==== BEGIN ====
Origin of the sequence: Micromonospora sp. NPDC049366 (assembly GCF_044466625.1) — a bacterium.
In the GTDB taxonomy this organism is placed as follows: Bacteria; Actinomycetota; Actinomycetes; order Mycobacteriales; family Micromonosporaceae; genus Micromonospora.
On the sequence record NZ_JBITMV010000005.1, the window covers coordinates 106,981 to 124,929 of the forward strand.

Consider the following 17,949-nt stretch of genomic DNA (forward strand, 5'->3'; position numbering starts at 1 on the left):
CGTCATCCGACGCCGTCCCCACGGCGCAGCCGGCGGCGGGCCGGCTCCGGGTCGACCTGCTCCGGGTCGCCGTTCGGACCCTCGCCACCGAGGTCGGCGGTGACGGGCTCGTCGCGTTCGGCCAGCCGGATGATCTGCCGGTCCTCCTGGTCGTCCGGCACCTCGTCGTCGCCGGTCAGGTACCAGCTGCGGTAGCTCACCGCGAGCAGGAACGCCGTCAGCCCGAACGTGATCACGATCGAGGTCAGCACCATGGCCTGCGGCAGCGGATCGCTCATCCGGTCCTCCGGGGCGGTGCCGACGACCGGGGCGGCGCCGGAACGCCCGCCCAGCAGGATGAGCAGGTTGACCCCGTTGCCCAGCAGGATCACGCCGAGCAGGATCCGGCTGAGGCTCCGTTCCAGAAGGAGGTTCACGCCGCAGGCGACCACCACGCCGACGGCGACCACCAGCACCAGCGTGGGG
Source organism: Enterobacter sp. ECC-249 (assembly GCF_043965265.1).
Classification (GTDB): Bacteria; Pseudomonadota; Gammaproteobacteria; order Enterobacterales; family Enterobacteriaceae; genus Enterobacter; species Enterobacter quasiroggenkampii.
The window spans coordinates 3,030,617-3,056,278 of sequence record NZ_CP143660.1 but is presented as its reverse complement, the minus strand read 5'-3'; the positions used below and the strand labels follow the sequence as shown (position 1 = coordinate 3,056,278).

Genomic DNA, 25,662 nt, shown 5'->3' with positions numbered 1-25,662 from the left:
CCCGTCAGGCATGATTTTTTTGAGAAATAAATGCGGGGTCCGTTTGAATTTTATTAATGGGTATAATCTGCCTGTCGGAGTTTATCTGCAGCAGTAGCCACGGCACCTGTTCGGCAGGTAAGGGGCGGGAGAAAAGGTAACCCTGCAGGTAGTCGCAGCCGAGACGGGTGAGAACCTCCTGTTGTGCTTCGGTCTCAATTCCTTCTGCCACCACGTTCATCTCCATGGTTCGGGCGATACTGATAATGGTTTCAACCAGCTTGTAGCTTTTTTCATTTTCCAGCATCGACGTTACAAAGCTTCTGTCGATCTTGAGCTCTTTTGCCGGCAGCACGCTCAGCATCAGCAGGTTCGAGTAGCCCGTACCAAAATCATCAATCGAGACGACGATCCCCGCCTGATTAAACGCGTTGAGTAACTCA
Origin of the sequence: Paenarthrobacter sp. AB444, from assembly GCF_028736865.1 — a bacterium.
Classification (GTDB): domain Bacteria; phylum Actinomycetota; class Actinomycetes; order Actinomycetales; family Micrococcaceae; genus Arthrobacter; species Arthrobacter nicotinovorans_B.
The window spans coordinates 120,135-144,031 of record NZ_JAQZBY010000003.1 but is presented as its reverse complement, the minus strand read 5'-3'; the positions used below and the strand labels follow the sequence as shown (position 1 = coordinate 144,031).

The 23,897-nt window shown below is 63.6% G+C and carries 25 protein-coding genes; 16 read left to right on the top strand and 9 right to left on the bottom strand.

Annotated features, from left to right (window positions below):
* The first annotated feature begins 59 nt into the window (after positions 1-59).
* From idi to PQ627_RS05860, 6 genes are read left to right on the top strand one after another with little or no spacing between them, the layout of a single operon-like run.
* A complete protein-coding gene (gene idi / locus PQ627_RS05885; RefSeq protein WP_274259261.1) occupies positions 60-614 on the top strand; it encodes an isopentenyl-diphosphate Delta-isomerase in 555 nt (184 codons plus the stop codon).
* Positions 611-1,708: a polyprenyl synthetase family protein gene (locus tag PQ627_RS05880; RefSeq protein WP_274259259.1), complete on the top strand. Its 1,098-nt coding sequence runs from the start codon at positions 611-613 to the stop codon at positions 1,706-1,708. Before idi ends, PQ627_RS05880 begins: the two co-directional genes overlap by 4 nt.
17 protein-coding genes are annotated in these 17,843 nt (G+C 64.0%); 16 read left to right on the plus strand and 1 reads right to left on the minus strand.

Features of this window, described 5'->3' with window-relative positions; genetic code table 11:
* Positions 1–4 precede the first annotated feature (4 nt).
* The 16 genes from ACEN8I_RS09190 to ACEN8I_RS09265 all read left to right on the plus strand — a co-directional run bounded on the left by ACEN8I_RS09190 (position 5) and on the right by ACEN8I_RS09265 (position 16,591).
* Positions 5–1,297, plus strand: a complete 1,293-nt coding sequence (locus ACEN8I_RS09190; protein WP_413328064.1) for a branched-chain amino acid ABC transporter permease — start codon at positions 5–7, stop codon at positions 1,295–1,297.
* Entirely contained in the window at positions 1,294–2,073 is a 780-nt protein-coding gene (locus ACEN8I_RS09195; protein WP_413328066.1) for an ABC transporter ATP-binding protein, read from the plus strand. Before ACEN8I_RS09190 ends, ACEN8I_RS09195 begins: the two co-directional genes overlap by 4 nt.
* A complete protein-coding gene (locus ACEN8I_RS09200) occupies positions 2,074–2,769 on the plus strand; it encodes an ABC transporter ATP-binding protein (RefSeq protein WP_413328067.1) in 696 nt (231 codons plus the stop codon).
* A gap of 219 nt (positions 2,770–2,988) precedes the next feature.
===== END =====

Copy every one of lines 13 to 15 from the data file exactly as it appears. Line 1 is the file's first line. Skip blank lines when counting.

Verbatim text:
The window spans coordinates 120,135-144,031 of record NZ_JAQZBY010000003.1 but is presented as its reverse complement, the minus strand read 5'-3'; the positions used below and the strand labels follow the sequence as shown (position 1 = coordinate 144,031).

The 23,897-nt window shown below is 63.6% G+C and carries 25 protein-coding genes; 16 read left to right on the top strand and 9 right to left on the bottom strand.

Annotated features, from left to right (window positions below):